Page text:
On faster shipping : A screengrab from my “Orders” page shows the gross discrepancy between date of order placement and delivery.
Amazon Prime shipping delaysSo Scamazon’s “free” “express” thooper dooper Prime shipping option, for which they list an estimated delivery window of “1-2 days” at checkout and for which my wallet is lighter by $1,000 $82.95 per year,vi takes between ¡¡¡ 22 and 35 days !!!vii Such speed, such service, such a fucking scam.

In summa : If the terrible employee treatment, high prices, and slow shipping weren’t enough to dissuade you from using Amazon, remember that they’re an implicit USG crown corporation and that supporting it is supporting the devil himself.

And you don’t want to find out which circle of hell is reserved for people like that.

___ ___ ___

  1. Bezos has long, perhaps even always maintained a policy that if a meeting requires more than two pizzas to feed the attendees, it has to be split up into smaller groups. In praxis, this probably leads to hundreds of anorexics meeting together in one room and two fatsos in the one next door.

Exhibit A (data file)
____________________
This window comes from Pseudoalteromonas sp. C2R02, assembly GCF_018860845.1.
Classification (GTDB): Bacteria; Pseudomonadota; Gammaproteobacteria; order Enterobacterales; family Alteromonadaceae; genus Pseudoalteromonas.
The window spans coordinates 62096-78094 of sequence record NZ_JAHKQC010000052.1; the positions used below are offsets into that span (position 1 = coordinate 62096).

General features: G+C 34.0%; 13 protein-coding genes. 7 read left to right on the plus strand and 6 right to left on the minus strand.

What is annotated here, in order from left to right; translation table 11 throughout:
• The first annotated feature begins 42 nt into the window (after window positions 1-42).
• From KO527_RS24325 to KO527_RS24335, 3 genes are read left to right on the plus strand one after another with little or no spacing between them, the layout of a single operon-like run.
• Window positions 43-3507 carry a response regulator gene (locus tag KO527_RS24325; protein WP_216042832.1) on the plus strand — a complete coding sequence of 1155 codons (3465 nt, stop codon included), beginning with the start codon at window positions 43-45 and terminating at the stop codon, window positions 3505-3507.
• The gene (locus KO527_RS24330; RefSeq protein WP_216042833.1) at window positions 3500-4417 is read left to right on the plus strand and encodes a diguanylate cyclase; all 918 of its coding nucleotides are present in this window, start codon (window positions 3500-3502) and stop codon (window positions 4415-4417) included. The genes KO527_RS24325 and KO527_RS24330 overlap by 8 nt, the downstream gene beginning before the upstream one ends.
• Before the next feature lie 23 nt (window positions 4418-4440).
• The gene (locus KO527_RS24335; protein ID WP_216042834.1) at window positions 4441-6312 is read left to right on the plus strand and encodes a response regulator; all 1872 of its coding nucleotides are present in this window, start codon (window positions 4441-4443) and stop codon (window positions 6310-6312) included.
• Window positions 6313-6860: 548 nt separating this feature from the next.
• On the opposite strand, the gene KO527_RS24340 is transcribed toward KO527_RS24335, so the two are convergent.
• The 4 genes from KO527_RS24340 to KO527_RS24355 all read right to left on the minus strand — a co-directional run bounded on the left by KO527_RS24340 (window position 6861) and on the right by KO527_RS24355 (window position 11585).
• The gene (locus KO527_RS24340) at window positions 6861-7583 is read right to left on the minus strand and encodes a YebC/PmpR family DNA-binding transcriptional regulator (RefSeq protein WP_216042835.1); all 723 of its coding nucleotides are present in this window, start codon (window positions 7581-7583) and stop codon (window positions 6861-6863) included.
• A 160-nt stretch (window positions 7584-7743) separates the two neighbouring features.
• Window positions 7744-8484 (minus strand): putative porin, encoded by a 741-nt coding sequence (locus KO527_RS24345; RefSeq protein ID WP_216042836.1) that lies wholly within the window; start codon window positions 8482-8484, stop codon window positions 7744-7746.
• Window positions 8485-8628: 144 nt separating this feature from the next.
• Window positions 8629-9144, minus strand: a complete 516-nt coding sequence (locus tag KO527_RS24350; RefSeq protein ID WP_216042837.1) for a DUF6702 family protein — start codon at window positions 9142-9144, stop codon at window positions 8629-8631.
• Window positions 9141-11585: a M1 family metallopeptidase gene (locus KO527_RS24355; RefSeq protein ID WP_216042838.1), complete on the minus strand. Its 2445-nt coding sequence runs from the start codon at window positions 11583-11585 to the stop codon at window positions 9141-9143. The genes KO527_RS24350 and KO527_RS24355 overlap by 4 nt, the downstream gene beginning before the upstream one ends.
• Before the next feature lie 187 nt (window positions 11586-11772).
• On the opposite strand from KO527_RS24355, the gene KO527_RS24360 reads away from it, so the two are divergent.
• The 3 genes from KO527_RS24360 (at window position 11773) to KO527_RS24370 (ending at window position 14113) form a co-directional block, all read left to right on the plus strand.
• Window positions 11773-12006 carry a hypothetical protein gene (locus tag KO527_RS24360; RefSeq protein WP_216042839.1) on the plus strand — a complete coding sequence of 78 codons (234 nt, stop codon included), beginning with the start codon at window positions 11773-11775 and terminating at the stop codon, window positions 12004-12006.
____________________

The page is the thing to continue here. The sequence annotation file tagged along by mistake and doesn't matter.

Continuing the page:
2. AWS is a direct result of the USG’s inability to avoid that scary tendency towards centralisation.
  3. N.B. There’s a stark contrast between those who are old and decrepit and those who are active. The old are aged and slow, often trapping whatever accrued wisdom they’ve accumulated over the decades beneath their wrinkles, nostalgia, and pale blue eyes. While it takes some measure of discernment to appreciate just how wise #b-a is, it takes none to sense the energy it produces. That place is like a nuclear reactor.
  4. Amazon loses money about every second financial quarter. But hey, that’s better than every quarter like Twitter !
  5. I grant that I have no way of knowing whether the exact same copies of the titles were being cross-posted or whether the copies in better condition end up on Amazon and worse condition on Better World Books’ own website. I must further admit that I dun really give a shit.